2. Hypothyroidism: A condition in which the thyroid gland does not produce enough thyroid hormones, leading to developmental delays, intellectual disability, and other health problems.
3. Maple syrup urine disease (MSUD): A disorder that affects the body's ability to break down certain amino acids, leading to a buildup of these substances in the blood and urine.
4. Glycogen storage diseases: A group of disorders that affect the body's ability to store and use glycogen, a form of carbohydrate energy.
5. Mucopolysaccharidoses (MPS): A group of disorders that affect the body's ability to produce and break down certain sugars, leading to a buildup of these substances in the body.
6. Citrullinemia: A disorder that affects the body's ability to break down the amino acid citrulline, leading to a buildup of this substance in the blood and urine.
7. Homocystinuria: A disorder that affects the body's ability to break down certain amino acids, leading to a buildup of these substances in the blood and urine.
8. Tyrosinemia: A disorder that affects the body's ability to break down the amino acid tyrosine, leading to a buildup of this substance in the blood and liver.
Inborn errors of metabolism can be diagnosed through a combination of physical examination, medical history, and laboratory tests such as blood and urine tests. Treatment for these disorders varies depending on the specific condition and may include dietary changes, medication, and other therapies. Early detection and treatment can help manage symptoms and prevent complications.
1. Parvovirus (Parvo): A highly contagious viral disease that affects dogs of all ages and breeds, causing symptoms such as vomiting, diarrhea, and severe dehydration.
2. Distemper: A serious viral disease that can affect dogs of all ages and breeds, causing symptoms such as fever, coughing, and seizures.
3. Rabies: A deadly viral disease that affects dogs and other animals, transmitted through the saliva of infected animals, and causing symptoms such as aggression, confusion, and paralysis.
4. Heartworms: A common condition caused by a parasitic worm that infects the heart and lungs of dogs, leading to symptoms such as coughing, fatigue, and difficulty breathing.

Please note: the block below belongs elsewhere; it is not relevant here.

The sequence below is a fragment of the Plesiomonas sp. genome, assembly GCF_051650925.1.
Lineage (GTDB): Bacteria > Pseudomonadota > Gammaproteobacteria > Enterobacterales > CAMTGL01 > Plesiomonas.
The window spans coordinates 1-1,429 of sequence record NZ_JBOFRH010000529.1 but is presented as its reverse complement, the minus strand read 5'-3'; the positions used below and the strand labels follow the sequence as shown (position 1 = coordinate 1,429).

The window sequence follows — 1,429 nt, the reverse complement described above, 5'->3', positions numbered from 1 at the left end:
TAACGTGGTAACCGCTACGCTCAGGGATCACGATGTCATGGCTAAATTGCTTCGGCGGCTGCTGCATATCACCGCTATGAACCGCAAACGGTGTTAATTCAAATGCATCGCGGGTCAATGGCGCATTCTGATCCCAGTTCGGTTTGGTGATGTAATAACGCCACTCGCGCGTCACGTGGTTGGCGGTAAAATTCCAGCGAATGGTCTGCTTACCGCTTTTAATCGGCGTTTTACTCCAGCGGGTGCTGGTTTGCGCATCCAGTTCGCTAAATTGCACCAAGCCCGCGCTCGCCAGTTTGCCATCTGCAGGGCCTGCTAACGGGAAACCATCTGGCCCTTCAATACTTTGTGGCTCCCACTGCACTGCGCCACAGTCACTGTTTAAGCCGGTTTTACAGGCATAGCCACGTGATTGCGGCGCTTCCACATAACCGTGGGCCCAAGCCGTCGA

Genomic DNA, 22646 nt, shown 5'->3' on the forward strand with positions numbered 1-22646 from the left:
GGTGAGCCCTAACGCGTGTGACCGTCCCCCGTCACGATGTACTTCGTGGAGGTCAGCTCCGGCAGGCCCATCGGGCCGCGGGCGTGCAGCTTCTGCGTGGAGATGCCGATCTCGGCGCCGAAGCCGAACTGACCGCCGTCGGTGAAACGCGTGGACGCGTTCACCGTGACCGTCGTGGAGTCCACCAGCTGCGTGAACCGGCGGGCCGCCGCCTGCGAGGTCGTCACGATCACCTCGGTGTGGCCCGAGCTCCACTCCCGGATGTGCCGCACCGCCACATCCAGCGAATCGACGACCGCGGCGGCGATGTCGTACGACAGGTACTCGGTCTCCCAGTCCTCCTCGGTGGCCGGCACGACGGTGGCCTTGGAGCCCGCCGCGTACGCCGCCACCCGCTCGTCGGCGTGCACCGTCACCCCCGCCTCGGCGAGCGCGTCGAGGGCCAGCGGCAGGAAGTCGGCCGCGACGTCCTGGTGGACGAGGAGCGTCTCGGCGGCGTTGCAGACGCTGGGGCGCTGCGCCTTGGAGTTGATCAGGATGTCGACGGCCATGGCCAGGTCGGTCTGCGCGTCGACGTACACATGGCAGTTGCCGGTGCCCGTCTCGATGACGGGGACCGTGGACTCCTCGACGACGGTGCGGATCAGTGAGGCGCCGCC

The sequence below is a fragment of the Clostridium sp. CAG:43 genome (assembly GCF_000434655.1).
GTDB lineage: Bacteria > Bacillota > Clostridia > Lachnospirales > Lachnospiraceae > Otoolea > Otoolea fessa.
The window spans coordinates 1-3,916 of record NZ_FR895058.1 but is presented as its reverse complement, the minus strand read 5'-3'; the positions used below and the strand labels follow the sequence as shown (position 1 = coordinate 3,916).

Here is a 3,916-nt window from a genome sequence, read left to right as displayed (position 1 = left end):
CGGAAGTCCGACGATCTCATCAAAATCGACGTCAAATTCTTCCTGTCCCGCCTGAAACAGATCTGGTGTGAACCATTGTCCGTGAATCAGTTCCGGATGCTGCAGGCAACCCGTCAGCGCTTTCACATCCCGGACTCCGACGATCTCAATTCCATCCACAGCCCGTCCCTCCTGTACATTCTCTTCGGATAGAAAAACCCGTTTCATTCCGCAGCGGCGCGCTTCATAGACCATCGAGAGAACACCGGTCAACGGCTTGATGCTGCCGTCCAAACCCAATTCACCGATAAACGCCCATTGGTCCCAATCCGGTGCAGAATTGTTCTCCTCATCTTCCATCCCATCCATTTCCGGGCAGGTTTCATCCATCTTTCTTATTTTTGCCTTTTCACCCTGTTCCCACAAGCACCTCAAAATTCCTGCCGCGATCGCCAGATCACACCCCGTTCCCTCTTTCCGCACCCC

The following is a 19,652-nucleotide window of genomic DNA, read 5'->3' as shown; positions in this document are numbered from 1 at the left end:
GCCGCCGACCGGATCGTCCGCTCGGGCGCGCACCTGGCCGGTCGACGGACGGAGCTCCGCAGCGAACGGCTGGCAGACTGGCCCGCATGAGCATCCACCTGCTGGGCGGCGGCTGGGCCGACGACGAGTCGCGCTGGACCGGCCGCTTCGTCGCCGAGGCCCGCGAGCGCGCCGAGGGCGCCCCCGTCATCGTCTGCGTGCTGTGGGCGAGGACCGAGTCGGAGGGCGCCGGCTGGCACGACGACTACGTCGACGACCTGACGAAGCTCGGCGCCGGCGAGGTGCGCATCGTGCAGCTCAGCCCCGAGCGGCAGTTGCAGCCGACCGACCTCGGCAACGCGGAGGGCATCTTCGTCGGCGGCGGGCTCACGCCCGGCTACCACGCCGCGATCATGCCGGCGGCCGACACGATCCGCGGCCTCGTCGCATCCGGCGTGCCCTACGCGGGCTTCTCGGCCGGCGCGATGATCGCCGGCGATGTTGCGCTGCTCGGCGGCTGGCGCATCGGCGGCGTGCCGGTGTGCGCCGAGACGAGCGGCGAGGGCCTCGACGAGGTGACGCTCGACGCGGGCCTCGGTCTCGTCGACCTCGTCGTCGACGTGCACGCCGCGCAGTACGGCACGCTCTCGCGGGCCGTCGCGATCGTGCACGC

5. Ticks and fleas: These external parasites can cause skin irritation, infection, and disease in dogs, including Lyme disease and tick-borne encephalitis.
6. Canine hip dysplasia (CHD): A genetic condition that affects the hip joint of dogs, causing symptoms such as arthritis, pain, and mobility issues.
7. Osteosarcoma: A type of bone cancer that affects dogs, often diagnosed in older dogs and causing symptoms such as lameness, swelling, and pain.
8. Allergies: Dog allergies can cause skin irritation, ear infections, and other health issues, and may be triggered by environmental factors or specific ingredients in their diet.
9. Gastric dilatation-volvulus (GDV): A life-threatening condition that occurs when a dog's stomach twists and fills with gas, causing symptoms such as vomiting, pain, and difficulty breathing.
10. Cruciate ligament injuries: Common in active dogs, these injuries can cause joint instability, pain, and mobility issues.
It is important to monitor your dog's health regularly and seek veterinary care if you notice any changes or abnormalities in their behavior, appetite, or physical condition.
Treatment for uremia typically involves dialysis or kidney transplantation to remove excess urea from the blood and restore normal kidney function. In some cases, medications may be prescribed to help manage symptoms such as high blood pressure, anemia, or electrolyte imbalances.